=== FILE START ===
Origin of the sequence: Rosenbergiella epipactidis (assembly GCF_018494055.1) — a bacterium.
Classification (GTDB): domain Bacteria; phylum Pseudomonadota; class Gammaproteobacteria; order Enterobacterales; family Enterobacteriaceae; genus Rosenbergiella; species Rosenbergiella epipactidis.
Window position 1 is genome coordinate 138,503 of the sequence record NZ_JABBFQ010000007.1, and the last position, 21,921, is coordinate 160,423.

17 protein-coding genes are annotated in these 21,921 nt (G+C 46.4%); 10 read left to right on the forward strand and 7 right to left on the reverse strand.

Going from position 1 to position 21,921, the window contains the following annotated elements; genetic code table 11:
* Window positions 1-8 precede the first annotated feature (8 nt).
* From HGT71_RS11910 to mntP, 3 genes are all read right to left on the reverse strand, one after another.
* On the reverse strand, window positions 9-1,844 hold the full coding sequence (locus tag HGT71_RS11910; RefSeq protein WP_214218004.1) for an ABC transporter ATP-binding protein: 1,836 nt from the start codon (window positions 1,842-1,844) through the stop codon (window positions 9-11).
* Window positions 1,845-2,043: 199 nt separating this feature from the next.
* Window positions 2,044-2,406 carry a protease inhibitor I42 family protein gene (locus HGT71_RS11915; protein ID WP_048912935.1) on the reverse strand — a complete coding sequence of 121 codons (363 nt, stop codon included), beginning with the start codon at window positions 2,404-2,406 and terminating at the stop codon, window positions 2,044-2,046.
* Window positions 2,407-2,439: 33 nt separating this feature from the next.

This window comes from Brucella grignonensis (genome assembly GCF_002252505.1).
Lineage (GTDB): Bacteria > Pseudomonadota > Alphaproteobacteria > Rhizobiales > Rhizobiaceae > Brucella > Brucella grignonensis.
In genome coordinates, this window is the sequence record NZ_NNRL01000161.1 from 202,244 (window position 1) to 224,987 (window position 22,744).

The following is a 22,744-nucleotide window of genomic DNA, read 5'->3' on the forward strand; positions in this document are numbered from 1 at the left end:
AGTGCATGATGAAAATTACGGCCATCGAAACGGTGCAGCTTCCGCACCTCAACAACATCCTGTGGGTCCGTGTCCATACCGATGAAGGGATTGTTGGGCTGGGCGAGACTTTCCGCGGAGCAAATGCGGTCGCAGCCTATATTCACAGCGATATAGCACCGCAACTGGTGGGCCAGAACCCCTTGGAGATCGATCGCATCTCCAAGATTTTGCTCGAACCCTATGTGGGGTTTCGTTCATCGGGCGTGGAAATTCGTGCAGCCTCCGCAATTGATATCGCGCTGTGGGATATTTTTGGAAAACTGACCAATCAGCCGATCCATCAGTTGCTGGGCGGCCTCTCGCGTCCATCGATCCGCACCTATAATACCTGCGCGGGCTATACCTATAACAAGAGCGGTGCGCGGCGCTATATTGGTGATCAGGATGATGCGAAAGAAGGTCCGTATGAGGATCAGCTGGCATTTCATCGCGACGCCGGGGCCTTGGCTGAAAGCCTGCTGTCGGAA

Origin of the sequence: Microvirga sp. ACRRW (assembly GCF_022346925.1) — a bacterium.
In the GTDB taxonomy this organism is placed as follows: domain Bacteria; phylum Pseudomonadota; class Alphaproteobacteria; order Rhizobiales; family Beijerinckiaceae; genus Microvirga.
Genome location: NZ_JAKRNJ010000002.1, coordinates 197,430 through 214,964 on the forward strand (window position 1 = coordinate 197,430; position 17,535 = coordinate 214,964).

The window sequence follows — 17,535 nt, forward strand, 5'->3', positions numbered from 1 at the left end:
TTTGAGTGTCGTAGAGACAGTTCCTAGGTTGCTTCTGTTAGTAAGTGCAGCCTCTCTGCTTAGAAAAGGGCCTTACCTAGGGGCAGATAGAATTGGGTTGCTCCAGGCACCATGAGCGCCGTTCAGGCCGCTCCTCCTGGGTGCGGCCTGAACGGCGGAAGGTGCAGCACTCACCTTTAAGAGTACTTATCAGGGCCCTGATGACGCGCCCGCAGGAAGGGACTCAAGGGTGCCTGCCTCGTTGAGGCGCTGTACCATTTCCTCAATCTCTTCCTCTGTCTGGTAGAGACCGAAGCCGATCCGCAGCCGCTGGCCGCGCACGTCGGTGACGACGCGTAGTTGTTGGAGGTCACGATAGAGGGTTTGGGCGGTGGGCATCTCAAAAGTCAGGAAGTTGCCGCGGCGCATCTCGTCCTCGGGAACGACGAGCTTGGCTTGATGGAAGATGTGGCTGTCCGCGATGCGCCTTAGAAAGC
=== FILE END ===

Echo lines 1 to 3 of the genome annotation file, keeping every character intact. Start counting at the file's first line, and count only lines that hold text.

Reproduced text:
Origin of the sequence: Rosenbergiella epipactidis (assembly GCF_018494055.1) — a bacterium.
Classification (GTDB): domain Bacteria; phylum Pseudomonadota; class Gammaproteobacteria; order Enterobacterales; family Enterobacteriaceae; genus Rosenbergiella; species Rosenbergiella epipactidis.
Window position 1 is genome coordinate 138,503 of the sequence record NZ_JABBFQ010000007.1, and the last position, 21,921, is coordinate 160,423.